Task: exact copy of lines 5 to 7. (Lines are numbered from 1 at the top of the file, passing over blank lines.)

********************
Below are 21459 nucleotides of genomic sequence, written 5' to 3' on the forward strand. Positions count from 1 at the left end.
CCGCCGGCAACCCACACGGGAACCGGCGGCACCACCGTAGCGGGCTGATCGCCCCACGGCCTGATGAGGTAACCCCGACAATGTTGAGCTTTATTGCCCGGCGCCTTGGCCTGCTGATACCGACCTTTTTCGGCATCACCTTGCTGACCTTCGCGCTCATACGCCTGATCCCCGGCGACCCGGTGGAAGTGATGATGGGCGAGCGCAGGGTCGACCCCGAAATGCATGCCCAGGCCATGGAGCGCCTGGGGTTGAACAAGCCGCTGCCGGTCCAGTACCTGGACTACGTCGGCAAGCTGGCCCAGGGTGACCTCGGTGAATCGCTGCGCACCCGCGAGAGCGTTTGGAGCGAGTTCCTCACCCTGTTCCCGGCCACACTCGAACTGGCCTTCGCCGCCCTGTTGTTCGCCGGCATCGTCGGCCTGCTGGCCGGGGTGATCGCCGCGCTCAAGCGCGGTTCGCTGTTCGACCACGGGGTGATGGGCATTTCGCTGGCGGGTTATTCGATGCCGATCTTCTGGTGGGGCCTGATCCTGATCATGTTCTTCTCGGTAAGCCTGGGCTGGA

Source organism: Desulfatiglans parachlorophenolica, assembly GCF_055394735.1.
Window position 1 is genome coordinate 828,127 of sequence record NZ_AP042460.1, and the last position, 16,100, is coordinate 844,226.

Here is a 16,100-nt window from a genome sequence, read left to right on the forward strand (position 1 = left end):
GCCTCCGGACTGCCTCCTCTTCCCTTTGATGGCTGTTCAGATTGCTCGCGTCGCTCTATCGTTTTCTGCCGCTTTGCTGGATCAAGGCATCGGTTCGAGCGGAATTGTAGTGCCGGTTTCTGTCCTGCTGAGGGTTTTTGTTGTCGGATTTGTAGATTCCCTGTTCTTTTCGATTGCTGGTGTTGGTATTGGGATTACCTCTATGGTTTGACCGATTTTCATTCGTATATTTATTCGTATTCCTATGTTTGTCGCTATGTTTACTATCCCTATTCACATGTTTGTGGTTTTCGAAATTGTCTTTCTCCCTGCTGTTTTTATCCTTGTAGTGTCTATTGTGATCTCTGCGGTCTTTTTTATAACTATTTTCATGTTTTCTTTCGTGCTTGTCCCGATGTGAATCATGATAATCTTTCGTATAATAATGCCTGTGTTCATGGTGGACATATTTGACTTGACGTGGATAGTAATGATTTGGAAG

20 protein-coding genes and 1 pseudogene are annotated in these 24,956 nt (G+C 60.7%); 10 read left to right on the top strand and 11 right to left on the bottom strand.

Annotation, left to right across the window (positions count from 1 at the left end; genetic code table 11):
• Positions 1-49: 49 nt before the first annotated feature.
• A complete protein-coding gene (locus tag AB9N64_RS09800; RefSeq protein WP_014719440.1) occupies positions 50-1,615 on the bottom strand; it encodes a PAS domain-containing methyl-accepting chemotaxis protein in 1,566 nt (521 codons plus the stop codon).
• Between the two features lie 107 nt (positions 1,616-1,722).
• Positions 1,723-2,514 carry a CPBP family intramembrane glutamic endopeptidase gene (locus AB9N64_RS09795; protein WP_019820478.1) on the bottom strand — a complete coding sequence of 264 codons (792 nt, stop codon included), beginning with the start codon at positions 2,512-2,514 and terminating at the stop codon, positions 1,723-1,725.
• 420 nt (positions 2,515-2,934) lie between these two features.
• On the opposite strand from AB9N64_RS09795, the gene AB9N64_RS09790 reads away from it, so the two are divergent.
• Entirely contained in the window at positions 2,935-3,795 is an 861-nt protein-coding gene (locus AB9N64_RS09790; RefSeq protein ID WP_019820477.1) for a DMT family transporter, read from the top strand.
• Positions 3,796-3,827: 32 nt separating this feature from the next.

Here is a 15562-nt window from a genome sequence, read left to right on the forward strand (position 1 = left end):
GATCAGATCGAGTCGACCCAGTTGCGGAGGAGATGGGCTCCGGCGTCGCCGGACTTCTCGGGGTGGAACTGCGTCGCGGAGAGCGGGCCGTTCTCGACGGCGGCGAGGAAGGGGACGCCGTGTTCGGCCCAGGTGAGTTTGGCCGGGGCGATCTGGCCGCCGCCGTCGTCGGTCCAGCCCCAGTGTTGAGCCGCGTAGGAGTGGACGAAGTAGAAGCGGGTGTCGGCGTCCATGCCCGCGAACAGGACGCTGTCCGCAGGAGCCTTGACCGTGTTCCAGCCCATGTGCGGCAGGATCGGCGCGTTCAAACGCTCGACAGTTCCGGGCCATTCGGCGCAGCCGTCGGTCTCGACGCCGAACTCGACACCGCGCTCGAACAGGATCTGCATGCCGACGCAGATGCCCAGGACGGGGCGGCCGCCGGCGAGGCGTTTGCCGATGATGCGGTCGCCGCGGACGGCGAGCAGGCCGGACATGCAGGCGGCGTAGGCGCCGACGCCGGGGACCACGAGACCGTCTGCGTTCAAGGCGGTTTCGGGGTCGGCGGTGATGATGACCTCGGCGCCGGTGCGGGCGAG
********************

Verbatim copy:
Here is a 16,100-nt window from a genome sequence, read left to right on the forward strand (position 1 = left end):
GCCTCCGGACTGCCTCCTCTTCCCTTTGATGGCTGTTCAGATTGCTCGCGTCGCTCTATCGTTTTCTGCCGCTTTGCTGGATCAAGGCATCGGTTCGAGCGGAATTGTAGTGCCGGTTTCTGTCCTGCTGAGGGTTTTTGTTGTCGGATTTGTAGATTCCCTGTTCTTTTCGATTGCTGGTGTTGGTATTGGGATTACCTCTATGGTTTGACCGATTTTCATTCGTATATTTATTCGTATTCCTATGTTTGTCGCTATGTTTACTATCCCTATTCACATGTTTGTGGTTTTCGAAATTGTCTTTCTCCCTGCTGTTTTTATCCTTGTAGTGTCTATTGTGATCTCTGCGGTCTTTTTTATAACTATTTTCATGTTTTCTTTCGTGCTTGTCCCGATGTGAATCATGATAATCTTTCGTATAATAATGCCTGTGTTCATGGTGGACATATTTGACTTGACGTGGATAGTAATGATTTGGAAG

20 protein-coding genes and 1 pseudogene are annotated in these 24,956 nt (G+C 60.7%); 10 read left to right on the top strand and 11 right to left on the bottom strand.